Six months later, optimism remains

Six months have passed since she wrote those words, and Calderone-Stewart has spent nearly every minute of every day saying good-bye in different ways. She has kept a blog – which reflects her sense of humor, “Dying to Get to Know You,” detailing her health journey, but more importantly sharing stories and memories about her vast circle of friends.

Many of them, including those from around the country, have come to spend time with her in her condo on the southwest side of Milwaukee. Her energy level is weakening, and Calderone-Stewart stopped driving some months ago. Much of her day is spent in a recliner, and when she moves around, she needs a walker. Yet, her enthusiasm is as strong as ever.

She led the monthly meeting of the Teen Leaders last weekend at the House of Peace, noted Sheets Howard, who said she is “amazed at what she continues to do, even in the midst of a trying health situation.

“When I see her come in, and she’s not feeling well, when I see her with her walker, when she has to sit – and she’s usually one of those Energizer Bunny type-people – for her to be so committed to her mission, her vocation … it makes me determined to be faith-filled in my personal life, and my vocation as executive director. Now when I face the difficulties I have, if she can arise to the challenge she has before her, as a good soldier in the line of faith, I can get in line as well. She has not given up. She is an inspiration to me personally and for all of us at the House of Peace,” said Sheets Howard.

Equating Calderone-Stewart to Capuchin Br. Booker Ashe, founder of the House of Peace, as a force in the Milwaukee community long after death, Sheets Howard said, “She will never be forgotten. The positive impact she’s made on numerous young people who are scattered throughout the community and even the nation. We’ll always see the fruits of her labor in all these young people throughout our nation.”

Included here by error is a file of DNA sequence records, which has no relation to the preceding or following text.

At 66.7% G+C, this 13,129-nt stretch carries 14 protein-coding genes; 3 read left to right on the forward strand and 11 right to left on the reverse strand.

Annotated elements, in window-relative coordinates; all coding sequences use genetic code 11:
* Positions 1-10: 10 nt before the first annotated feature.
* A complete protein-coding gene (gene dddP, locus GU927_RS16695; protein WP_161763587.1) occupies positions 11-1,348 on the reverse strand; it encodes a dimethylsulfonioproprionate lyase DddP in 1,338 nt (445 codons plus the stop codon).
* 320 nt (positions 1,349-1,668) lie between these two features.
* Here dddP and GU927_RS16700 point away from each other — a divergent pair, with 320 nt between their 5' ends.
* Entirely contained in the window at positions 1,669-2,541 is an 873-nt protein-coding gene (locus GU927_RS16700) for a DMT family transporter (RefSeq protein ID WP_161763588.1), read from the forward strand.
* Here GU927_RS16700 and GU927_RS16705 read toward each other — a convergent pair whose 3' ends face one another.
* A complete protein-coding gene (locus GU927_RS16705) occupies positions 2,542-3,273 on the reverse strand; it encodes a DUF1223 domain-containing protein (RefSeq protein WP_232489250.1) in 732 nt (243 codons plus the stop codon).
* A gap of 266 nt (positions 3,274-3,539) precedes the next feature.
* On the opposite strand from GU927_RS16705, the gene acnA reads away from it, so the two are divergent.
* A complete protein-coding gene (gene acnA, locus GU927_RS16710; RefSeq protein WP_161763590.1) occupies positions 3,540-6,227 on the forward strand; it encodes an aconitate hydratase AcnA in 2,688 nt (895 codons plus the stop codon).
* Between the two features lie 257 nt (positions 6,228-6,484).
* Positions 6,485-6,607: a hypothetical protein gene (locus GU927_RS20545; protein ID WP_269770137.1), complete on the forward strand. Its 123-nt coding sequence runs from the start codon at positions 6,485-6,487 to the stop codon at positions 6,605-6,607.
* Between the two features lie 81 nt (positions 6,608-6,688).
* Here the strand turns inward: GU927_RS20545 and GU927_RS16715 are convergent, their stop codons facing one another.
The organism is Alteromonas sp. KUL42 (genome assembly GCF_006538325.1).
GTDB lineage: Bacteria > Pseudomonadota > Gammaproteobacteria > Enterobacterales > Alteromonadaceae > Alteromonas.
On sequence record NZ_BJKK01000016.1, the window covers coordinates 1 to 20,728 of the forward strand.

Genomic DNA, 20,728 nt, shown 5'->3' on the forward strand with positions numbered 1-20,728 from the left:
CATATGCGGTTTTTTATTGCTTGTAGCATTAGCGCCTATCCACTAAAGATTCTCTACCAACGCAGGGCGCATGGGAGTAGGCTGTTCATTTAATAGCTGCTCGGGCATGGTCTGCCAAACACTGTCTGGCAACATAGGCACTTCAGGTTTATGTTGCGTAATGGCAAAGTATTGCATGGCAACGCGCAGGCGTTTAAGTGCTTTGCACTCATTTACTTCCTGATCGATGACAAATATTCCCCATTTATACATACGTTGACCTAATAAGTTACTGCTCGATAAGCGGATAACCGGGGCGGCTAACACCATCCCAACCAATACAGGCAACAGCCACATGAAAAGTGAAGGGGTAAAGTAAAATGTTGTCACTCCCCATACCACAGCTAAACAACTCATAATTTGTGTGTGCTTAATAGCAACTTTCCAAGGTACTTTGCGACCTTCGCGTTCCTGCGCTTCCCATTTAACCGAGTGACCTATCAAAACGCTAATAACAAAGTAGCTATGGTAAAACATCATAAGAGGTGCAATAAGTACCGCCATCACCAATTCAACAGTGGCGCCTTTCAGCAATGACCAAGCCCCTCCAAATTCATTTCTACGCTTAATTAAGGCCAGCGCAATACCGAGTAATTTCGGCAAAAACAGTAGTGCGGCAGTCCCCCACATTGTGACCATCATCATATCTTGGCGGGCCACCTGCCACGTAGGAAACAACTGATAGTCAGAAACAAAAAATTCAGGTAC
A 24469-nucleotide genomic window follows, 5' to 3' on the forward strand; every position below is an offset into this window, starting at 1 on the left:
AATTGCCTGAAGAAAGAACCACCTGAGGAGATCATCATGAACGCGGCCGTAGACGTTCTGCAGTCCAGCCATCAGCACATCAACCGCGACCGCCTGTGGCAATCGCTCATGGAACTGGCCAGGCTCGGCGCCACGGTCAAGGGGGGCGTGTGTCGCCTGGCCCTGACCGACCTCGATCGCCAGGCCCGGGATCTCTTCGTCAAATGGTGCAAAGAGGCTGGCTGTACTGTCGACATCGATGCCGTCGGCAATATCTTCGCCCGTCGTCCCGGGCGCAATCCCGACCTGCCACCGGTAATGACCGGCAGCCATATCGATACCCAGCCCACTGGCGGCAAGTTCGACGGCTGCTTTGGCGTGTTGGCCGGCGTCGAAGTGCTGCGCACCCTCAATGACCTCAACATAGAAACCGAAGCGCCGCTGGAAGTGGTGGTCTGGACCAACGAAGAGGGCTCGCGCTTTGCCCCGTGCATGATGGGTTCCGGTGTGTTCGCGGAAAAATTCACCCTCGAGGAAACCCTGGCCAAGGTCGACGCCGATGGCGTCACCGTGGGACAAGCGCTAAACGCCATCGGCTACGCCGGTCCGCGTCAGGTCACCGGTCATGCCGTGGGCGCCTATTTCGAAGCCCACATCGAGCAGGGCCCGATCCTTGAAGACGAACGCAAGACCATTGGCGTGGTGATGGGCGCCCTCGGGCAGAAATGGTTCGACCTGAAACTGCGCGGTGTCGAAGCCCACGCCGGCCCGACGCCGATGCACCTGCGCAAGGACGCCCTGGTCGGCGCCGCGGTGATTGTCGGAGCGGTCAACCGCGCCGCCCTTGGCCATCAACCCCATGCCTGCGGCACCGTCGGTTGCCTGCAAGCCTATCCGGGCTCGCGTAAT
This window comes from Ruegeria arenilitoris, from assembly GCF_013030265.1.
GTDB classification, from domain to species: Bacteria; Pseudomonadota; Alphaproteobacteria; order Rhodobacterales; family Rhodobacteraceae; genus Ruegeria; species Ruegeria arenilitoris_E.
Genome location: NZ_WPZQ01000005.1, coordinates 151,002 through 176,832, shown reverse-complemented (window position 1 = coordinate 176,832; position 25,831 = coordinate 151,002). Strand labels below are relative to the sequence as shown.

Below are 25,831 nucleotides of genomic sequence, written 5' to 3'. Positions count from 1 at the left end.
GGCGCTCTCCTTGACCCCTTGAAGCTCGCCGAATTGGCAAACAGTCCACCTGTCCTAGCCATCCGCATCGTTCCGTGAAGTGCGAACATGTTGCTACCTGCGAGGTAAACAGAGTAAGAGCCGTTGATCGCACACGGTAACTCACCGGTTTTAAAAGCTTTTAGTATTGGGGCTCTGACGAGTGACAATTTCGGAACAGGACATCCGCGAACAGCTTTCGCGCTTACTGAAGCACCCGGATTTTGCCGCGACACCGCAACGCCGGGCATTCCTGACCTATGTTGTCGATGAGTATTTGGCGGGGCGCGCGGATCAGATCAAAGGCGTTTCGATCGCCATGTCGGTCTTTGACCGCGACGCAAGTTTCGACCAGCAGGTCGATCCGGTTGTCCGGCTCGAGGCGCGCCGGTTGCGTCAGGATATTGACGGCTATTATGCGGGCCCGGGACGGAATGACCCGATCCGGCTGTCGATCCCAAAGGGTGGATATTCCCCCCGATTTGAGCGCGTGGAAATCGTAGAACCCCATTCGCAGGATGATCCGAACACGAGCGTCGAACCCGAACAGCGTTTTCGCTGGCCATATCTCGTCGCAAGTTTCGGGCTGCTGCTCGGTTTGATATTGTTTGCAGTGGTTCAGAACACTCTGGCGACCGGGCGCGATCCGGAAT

Legacy is work with teens

Calderone-Stewart has also spent the past months raising money to ensure that Tomorrow’s Present will continue. The Leadership Center of Cardinal Stritch University has begun “The Legacy Fund for Tomorrow’s Present: A Lasting Tribute to the work of Dr. Lisa-Marie Calderone-Stewart,” and she was proud to report recently that the fund, which has raised $40,000 thus far, is part of the Catholic Community Foundation.

She’s also a guest blogger for U.S. Catholic and her self-published novel, “Made to Write,” which she said contains “a little murder, a little romance, a few twists, and an inner city setting,” is the story of a young volunteer at a community outreach center and can be ordered through her Web site.

“I’m surprised I’m doing so well,” admitted Calderone-Stewart, in typical glass-half-full fashion. “The pain is more frequent, but not more painful. I could deal with this for a long time.”

Had it been her call, Calderone-Stewart admitted she’d like to have lived to see her grandsons – 3-year-old twins, Evan and Issac, and 2-year-old Kaleb – grow up, and she’d like to have been able to continue her work with teens and to have more time with her sons and their wives, “but I have no complaint. I have had a great life, a family who just loved me – my niece, my grandchildren. I really have had a great life, I’ve met terrific people in ministry and a lot of people don’t love their jobs, I’ve loved mine,” she said.

“I was not exactly the picture of poor health. I was not obese, used to not overeat, but you just never know. I didn’t smoke … life is a mystery. Jesus only lived to be 33, and even more so, how many teenagers in Milwaukee die senseless deaths. That’s the tragedy.

“I’ve lived over half a century, and have no complaining to do with God. I’ve had a wonderful life, got to do wonderful things and not everyone gets to die in such a nice way. I could have been hit by a bus,” she said.

While death may be a certainly, Calderone-Stewart is determined that hope remains alive.

“Hope is really something we can do,” she wrote on her blog. “And that hope cannot die with my passing. There will always be young people whose lives can be positively changed forever by Tomorrow’s Present.”